Tutin TG. Bupleurum. In: Tutin TG, editor. Flora Europaea, vol. 2. Cambridge: Cambridge University Press; 1968. p. 345–50.

    Google Scholar 

  79. 79.

    Wolff H. Bupleurum. In: Engler A, editor. Das pflanzenreich regni vegetabilis conspectus. Leipzig: Wilhelm Engelmann; 1980. p. 36–173.

    Google Scholar 

  80. 80.

    Snogerup S, Snogerup B. Bupleurum L. (Umbeliferae) in Europe I. The annuals, B. sect. Bupleurum and set Aristata. Willdenowia. 2001;31(2):205–308. https://doi.org/10.3372/wi.31.31201.

    Article  Google Scholar 

  81. 81.

    Shu P, Yuan CQ, She ML, Liu YZ, Xiang BR, An DK. Numerical taxonomy of medical Bupleurum species in China. Acta Botan Boreali-Occiden Sin. 1998;18:277–83.

    Google Scholar 

  82. 82.

    Yang JB, Li DZ, Li HT. Highly effective sequencing whole chloroplast genomes of angiosperms by nine novel universal primer pairs. Mol Ecol Res. 2014;14:1024–31. https://doi.org/10.1111/1755-0998.12251.

    CAS  Article  Google Scholar 

  83. 83.

    Chen Y, Chen Y, Shi C, Huang Z, Zhang Y, Li S, et al. SOAPnuke: a MapReduce acceleration-supported software for integrated quality control and preprocessing of high-throughput sequencing data. GigaScience. 2018;7(1):1–6. https://doi.org/10.1093/gigascience/gix120.

    CAS  Article  PubMed  PubMed Central  Google Scholar 

  84. 84.

    Langmead B, Salzberg SL. Fast gapped-read alignment with bowtie 2. Nat Methods. 2012;9(4):357–9. https://doi.org/10.1038/nmeth.1923.

    CAS  Article  PubMed  PubMed Central  Google Scholar 

  85. 85.

    Bankevich A, Nurk S, Antipov D, Gurevich AA, Dvorkin M, Kulikov AS, et al. SPAdes: a new genome assembly algorithm and its applications to single-cell sequencing. J Comput Biol. 2012;19(5):455–77. https://doi.org/10.1089/cmb.2012.0021.

    CAS  Article  PubMed  PubMed Central  Google Scholar 

  86. 86.

    Tillich M, Lehwark P, Pellizzer T, Ulbricht-Jones ES, Fischer A, Bock R, et al. GeSeq-versatile and accurate annotation of organelle genomes. Nucleic Acids Res. 2017;45(W1):W6–11. https://doi.org/10.1093/nar/gkx391.

    CAS  Article  PubMed  PubMed Central  Google Scholar 

  87. 87.

    Lowe TM, Chan PP. tRNAscan-SE on-line: integrating search and context for analysis of transfer RNA genes. Nucleic Acids Res. 2016;44(W1):W54–7. https://doi.org/10.1093/nar/gkw413.

    CAS  Article  PubMed  PubMed Central  Google Scholar 

  88. 88.

    Laslett D, Canback B. ARAGORN, a program to detect tRNA genes and tmRNA genes in nucleotide sequences. Nucleic Acids Res. 2004;32(1):11–6. https://doi.org/10.1093/nar/gkh152.

    CAS  Article  PubMed  PubMed Central  Google Scholar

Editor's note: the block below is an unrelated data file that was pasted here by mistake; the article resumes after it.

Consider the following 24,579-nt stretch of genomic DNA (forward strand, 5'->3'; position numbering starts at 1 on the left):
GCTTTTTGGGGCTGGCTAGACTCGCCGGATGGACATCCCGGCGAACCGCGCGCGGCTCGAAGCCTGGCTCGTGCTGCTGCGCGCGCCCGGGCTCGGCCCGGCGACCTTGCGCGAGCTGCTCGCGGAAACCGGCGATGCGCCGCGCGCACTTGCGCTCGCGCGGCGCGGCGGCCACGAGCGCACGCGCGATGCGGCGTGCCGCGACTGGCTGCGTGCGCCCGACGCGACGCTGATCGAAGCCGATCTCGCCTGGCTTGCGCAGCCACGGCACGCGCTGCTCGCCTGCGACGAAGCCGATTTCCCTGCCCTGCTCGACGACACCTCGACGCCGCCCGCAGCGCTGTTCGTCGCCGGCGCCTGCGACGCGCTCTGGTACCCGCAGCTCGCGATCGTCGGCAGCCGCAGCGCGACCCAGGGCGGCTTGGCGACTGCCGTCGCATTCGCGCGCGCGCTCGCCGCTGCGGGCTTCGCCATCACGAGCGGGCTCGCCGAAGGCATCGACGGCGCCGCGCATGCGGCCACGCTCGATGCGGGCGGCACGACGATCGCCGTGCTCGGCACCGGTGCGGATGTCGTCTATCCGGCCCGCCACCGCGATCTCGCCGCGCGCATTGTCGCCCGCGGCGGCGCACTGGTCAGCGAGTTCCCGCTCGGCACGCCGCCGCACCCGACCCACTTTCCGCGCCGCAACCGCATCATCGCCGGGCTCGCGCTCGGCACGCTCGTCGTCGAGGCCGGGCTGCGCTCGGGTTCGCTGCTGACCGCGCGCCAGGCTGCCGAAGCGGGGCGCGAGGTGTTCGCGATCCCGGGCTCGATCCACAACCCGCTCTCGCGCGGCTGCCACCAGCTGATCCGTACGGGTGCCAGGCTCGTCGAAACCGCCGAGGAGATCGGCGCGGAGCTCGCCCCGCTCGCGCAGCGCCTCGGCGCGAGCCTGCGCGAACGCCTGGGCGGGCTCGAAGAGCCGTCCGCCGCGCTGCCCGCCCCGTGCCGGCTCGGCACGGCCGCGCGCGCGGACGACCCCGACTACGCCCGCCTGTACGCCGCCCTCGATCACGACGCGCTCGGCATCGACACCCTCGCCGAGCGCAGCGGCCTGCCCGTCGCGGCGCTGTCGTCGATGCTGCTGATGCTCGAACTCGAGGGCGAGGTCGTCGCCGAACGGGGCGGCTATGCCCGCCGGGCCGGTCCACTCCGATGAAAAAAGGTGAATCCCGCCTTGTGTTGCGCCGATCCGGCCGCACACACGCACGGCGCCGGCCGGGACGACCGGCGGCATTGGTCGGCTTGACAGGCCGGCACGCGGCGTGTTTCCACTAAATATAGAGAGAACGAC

89. 89.

    Lohse M, Drechsel O, Bock R. OrganellarGenomeDRAW (OGDRAW): a tool for the easy generation of high-quality custom graphical maps of plastid and mitochondrial genomes. Curr Genet. 2007;52(5–6):26–74. https://doi.org/10.1007/s00294-007-0161-y.

    CAS  Article  Google Scholar 

  90. 90.

    Kearse M, Moir R, Wilson A, Stones-Havas S, Cheung M, Sturrock S, et al. Geneious basic: an integrated and extendable desktop software platform for the organization and analysis of sequence data. Bioinformatics. 2012;28(12):1647–9. https://doi.org/10.1093/bioinformatics/bts199.

    Article  PubMed  PubMed Central  Google Scholar 

  91. 91.

    Kurtz S, Choudhuri JV, Ohlebusch E, Schleiermacher C, Stoye J, Giegerich R. REPuter: the manifold applications of repeat analysis on a genomic scale. Nucleic Acids Res. 2001;29(22):4633–42. https://doi.org/10.1093/nar/29.22.4633.

    CAS  Article  PubMed  PubMed Central  Google Scholar 

  92. 92.

    Librado P, Rozas J. DnaSP v5: a software for comprehensive analysis of DNA polymorphism data. Bioinformatics. 2009;25(11):1451–2. https://doi.org/10.1093/bioinformatics/btp187.

    CAS  Article  PubMed  Google Scholar 

  93. 93.

    Stamatakis A. RAxML version 8: a tool for phylogenetic analysis and post-analysis of large phylogenies. Bioinformatics. 2014;30(9):1312–3. https://doi.org/10.1093/bioinformatics/btu033.

    CAS  Article  PubMed  PubMed Central  Google Scholar 

  94. 94.

    Huelsenbeck JP, Ronquist F. MRBAYES: Bayesian inference of phylogenetic trees. Bioinformatics. 2001;17(8):754–5. https://doi.org/10.1093/bioinformatics/17.8.754.

    CAS  Article  Google Scholar 

  95. 95.

    Ronquist F, Huelsenbeck JP. MRBAYES 3: Bayesian phylogenetic inference under mixed models. Bioinformatics. 2003;19(12):1572–4. https://doi.org/10.1093/bioinformatics/btg180.

    CAS  Article  PubMed  PubMed Central  Google Scholar 

  96. 96.

    Darriba D, Taboada GL, Doallo R, Posada D, Europe PMC Funders Group. jModelTest 2: more models, new heuristics and high-performance computing. Nat Methods. 2015;9:6–9.

    Google Scholar 

Download references

Acknowledgements

Not applicable.

Funding

The work was financially supported by National Natural Science Foundation of China (No. 30650652, 81373905), Guangdong Provincial Natural Science Foundation (No. 2014A030313321) and China Postdoctoral Science Foundation (No. 2021 M691482). The funders had no role in study design, data collection, analysis and interpretation, or preparation of the manuscript.